Photo by Melody

Thinking Ahead 102: Planning Now for Fall Color & Winter Interest

By Toni Leland (tonilelandOctober 12, 2012

Tired of looking at a dull landscape all winter? Now is the perfect time to plan how you'll change next year's vistas. Early spring months are the ideal time to plant or transplant shrubs and trees while they are still dormant. With several months of warm growing weather, they'll be ready to put on a show for you and your neighborhood, and provide additional safe havens for overwintering birds.

Gardening picture

(This article was originally published on 3-11-2008)


Look out the windows. What shrubs, trees or ornamentals catch your eye in the yard? If you only see bare gray branches and empty flower beds, it might be time to redesign!

Fall color is easy to achieve from the wide variety of shrubs and trees available for today's gardener. The trick is to find specimens that also provide winter interest long after the colorful foliage has gone. Color is not limited to leaves; look for varieties with colorful stems, berries, or seed pods. Things to also consider for winter interest are size, color, structure, fruit or seeds, and texture; most selections will qualify for several criteria.

Depending on your zone, any of the following can provide amazing interest to a dormant landscape.

  • Blueberry (Vaccinum spp.) - native North American shrub with edible fruit and leaves that turn red, orange, and purple in fall: color & seed/fruit interest
  • Bramble (Rubus biflorus) - Graceful drooping branches in silvery gray: structure & color
  • Burning Bush (Euonymus alata "compactus") - brilliant fall color from coral to red on dark brown stems; tiny orange berries through winter: color & seed/fruit interest
  • Chinese Paper Birch (Betula albosinensis) [also called Chinese Red Birch] - White papery bark peels back to reveal rust colored underside: color & texture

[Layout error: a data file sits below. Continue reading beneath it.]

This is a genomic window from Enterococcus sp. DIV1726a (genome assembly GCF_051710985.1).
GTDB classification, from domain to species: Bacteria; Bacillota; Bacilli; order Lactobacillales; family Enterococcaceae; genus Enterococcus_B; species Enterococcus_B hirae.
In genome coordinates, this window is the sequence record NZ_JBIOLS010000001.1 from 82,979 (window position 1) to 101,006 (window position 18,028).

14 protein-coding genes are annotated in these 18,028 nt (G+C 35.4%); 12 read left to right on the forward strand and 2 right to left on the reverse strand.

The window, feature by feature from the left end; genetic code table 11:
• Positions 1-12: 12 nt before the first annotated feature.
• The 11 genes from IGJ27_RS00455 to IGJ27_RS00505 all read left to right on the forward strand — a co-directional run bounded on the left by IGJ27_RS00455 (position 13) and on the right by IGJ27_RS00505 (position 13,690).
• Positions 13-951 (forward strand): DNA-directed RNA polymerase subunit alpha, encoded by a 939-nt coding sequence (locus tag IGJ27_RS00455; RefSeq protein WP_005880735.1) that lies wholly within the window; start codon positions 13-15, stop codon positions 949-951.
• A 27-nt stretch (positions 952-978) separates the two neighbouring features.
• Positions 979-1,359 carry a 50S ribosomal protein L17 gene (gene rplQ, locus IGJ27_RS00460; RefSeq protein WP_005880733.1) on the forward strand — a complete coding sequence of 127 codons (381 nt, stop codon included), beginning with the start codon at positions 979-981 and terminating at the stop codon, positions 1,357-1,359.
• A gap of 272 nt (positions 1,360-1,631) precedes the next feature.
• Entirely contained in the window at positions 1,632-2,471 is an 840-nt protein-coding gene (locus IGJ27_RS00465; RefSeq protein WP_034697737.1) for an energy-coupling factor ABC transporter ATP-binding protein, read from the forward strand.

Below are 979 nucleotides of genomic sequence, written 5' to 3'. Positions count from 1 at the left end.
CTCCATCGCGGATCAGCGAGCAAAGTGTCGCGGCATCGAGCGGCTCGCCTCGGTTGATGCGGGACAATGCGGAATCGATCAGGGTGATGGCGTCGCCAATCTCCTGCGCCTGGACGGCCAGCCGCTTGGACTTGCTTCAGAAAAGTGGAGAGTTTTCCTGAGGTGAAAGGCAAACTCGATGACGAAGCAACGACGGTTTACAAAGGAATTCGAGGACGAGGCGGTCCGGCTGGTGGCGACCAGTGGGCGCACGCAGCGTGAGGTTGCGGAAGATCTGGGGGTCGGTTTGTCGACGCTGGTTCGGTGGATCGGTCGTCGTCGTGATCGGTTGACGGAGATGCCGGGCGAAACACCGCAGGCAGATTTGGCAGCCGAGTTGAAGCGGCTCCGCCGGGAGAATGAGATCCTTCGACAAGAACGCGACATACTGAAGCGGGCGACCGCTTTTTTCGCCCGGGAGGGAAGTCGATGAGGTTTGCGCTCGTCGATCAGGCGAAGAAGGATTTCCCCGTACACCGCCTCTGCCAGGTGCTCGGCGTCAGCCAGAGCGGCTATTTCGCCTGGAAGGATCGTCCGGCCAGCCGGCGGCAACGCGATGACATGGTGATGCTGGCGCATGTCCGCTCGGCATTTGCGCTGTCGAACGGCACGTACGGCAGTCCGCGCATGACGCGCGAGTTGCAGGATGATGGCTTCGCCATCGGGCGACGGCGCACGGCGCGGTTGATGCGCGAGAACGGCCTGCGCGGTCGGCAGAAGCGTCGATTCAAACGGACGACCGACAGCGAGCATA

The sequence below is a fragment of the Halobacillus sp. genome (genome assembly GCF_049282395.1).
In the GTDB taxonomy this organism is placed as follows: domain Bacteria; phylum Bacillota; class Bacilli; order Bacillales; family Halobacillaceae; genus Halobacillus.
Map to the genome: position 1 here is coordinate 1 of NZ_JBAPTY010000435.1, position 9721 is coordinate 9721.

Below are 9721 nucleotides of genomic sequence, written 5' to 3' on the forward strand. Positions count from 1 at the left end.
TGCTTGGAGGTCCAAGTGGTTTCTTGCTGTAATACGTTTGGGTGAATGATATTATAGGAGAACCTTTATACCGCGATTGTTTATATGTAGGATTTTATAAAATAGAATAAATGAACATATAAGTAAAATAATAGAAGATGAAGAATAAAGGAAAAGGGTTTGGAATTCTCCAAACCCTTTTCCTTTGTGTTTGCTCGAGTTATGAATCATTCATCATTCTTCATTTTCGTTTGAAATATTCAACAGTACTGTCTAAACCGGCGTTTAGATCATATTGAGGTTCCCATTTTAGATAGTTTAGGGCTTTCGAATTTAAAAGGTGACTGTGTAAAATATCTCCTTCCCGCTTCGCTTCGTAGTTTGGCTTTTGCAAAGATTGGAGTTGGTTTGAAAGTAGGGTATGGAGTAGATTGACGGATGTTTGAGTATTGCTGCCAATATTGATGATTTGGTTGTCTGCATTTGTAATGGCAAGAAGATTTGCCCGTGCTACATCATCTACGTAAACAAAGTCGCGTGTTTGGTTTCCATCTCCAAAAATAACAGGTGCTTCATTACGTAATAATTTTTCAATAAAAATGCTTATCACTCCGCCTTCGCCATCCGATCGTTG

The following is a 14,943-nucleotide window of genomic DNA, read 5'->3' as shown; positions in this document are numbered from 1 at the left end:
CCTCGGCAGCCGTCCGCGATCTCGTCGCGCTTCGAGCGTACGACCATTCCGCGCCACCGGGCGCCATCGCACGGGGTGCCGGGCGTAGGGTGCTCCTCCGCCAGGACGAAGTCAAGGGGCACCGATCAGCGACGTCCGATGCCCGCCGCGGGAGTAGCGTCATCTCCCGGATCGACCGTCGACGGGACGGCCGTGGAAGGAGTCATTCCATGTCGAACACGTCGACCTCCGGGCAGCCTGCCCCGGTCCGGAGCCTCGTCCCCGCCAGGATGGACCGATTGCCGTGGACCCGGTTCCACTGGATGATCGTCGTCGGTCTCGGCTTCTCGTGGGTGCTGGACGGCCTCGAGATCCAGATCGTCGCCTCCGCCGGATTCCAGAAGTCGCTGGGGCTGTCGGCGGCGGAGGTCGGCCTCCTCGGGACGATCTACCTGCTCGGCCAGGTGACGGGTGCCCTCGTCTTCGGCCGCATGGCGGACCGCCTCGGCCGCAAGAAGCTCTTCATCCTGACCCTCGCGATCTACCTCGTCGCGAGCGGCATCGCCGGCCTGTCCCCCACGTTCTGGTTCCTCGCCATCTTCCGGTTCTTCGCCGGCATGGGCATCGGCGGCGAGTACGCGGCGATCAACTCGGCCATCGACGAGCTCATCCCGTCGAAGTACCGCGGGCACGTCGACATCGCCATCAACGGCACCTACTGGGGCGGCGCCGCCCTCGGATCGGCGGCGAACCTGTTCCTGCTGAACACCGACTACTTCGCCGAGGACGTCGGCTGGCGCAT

• Chokeberry (Aronia spp.) - bold red autumn leaves and dark red berries through winter: color & seed/fruit interest
  • Early Spiketail (Stachyurus praecox) - Orange red bark peels; overwintering cylindrical fruit:Image color, texture, structure, & seed/fruit interest
  • Firethorn (Pyracantha) - thorny evergreen shrub with large clusters of brilliant orange or red berries (pomes) through winter: color & seed/fruit interest
  • Fothergilla [also called witchalder] (Fothergilla) - downy twigs, brilliant orange and red color in fall: texture & color
  • Harry Lauder's Walking Stick (Corylus avellana 'contorta') -a cultivar of the common hazel; grown for amazing ornamental structure; red brown branches with overwintering yellow catkins: structure & color
  • Heather (Calluna vulgaris) - late flowering perennial shrub; red brown to dark orange fall color, blooms dry and remain over the winter: structure & seed/fruit interest
  • Holly (Ilex spp.) - broad-leaved shrub with dark red or orange berries through winter: structure, color & seed/fruit interest
  • Mahonia (Mahonia spp.) - evergreen foliage with blue-black berries through winter: color & seed/fruit interest
  • Oakleaf Hydrangea (Hydrangea quercifolia) - young stems covered with downy bark, older branches have rusty-brown bark that peels; leaves turn dark red, bronze, and purple in fall and often remain on shrub through winter: texture & color